Tips from the Pros: What Have You Preserved Lately? from Michael John Neill

Recently I was asked to make a presentation at a family reunion. As part of the process, I had temporary access to the “reunion book” which had been kept since the mid 1950s. This book had a record of everyone who attended the reunion and the town they were living at the time (including a list of out-of-state addresses from the early 1970s). There were lists of births, deaths, and marriages, along with lists of reunion expenses, entertainment, and prizewinners. There was even a record of the great debate in the early 1970s whether to donate $25 or $15 to the church for use of the hall.
 
I realized that there was only one copy of this book and that the information it contained could easily be lost. Since I had to return it, the easiest way to immediately preserve it was by photocopying it in its entirety. My next step is to determine whether I should make additional copies, scan it, and burn some CDs. I’m still considering my options. But at least now there is more than one copy.
 
The next time you have access to an “unpublished” source, ask yourself, “Is there some way that I could preserve this for future generations?” Someone in 100 years may thank you for it.

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9 thoughts on “Tips from the Pros: What Have You Preserved Lately? from Michael John Neill

  1. I was sec-treas for 20 + years of our family records, following my Mother’s tenure for the previous 27 yrs – resigend in 2000 as I felt it necessary that someone younger know the family history as I did and understood the “SAGA” When I did this, I made three copies of the original records (which I still have). Our reunions started in 1925 and are still going. I will be forever grateful to whomever it was who wrote down the attendees in the early eight to ten years.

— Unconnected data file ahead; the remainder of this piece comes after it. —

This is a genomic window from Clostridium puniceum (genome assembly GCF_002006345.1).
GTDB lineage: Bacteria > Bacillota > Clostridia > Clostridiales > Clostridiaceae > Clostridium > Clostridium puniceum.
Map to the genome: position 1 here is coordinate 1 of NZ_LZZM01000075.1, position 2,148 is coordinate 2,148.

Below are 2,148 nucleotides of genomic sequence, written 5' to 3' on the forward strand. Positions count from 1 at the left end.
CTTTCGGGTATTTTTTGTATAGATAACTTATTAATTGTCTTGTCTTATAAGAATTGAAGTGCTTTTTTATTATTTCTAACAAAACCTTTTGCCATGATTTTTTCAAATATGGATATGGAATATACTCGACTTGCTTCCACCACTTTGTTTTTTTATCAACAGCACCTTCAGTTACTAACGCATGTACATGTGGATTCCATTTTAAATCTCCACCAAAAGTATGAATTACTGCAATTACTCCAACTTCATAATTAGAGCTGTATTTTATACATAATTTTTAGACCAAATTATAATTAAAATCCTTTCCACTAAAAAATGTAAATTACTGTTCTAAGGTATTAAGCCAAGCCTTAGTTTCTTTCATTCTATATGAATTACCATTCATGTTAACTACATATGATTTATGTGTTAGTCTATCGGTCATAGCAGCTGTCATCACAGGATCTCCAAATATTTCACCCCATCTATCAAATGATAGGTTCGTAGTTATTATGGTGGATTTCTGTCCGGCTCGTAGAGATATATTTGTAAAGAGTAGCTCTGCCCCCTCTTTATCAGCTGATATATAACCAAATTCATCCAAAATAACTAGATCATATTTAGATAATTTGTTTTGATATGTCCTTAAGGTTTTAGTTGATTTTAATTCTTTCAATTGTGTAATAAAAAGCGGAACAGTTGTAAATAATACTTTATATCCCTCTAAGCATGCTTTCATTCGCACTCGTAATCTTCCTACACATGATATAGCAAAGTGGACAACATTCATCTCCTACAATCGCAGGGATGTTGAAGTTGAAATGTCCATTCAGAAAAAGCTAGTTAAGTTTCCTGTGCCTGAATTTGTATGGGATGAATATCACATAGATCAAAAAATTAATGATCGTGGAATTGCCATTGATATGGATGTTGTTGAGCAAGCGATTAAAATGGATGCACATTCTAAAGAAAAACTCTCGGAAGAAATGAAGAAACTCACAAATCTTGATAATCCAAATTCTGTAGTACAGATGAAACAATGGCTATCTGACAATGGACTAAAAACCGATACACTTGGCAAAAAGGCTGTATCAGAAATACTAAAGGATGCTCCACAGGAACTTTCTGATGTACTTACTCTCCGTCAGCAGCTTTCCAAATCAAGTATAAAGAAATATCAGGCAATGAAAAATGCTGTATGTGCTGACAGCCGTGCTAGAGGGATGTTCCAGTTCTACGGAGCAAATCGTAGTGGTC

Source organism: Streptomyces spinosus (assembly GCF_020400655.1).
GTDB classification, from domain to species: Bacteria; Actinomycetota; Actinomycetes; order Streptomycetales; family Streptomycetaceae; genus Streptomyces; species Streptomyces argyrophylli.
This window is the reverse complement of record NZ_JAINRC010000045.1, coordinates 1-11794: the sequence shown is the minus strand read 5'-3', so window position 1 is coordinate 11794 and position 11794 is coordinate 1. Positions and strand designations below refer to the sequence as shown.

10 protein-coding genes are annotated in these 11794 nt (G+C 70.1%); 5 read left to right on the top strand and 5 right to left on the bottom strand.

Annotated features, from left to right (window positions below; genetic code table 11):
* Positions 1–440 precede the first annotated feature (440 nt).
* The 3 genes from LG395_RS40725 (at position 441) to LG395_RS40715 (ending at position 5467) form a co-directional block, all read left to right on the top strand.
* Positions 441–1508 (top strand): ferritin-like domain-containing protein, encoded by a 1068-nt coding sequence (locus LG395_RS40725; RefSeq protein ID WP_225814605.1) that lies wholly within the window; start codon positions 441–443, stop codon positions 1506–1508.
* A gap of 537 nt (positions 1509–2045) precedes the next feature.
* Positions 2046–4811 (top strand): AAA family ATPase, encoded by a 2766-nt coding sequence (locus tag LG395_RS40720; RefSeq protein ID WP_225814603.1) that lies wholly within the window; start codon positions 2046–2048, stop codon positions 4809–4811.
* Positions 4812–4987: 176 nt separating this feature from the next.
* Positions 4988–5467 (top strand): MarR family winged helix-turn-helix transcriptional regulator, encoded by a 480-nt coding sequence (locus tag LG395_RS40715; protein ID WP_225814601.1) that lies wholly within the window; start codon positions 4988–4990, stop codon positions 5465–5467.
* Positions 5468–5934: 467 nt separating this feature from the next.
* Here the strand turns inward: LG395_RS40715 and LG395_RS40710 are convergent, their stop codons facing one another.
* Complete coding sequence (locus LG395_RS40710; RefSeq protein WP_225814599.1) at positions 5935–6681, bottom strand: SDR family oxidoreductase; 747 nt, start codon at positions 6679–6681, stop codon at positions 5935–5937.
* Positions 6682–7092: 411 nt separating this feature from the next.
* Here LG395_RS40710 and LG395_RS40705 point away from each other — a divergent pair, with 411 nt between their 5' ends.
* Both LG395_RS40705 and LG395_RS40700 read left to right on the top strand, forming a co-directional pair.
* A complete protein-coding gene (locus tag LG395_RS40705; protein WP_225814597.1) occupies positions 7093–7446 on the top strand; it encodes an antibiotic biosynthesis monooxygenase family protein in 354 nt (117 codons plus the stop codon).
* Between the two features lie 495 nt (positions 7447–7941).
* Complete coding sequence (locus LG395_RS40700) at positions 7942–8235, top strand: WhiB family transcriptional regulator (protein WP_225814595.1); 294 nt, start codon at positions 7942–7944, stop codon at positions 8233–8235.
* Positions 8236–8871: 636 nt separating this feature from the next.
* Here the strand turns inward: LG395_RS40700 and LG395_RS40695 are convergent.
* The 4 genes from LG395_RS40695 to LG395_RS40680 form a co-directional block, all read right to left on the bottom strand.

2. On September 11 I was struck with how easily our family Bible records could be wiped off the face of the earth. So I scanned the pages from the Bible and the pictures that were placed under the openings in the album part. Then I recreated those pages with new copies of the photos and archival materials. To this I added copies of the pictures of my grandfather’s children (he had no married siblings)and a few important genealogical records I had. Our Bible record is unbroken since 1870 and contains all of my great grandfather’s decendants. I made copies of the records for a library and then one for each of my siblings, first cousins, and their married children. These relatives live all over the USA so terrorists can not burn all copies of the book now. That was how I coped with that horrible time. (Yes, Michael, this is the Carolyn Ramsay you knew and I am still kicking although almost 74 now.)

  3. In the 1930s, my wife’s grandfather sat down and wrote what he knew of his family’s history; his grandfather and father emmigrating from Switzerland to eastern Indiana (farm between Berne and Geneva), his younger years with his family, and his years as a minister. My father-in-law got his secretary to type out this handwritten document, but only a single copy!

    When it came into our possession, we carried it with us around the country during an Air Force career and into our own retirement, until I finally scanned it and made several floppy disks of it. One printed copy and a disk went to the Berne library and led to our being contacted by a cousin of my wife’s, who descended from one of her grandfather’s sisters. Terre has done much work on the Swiss connection, going back into the 1600s.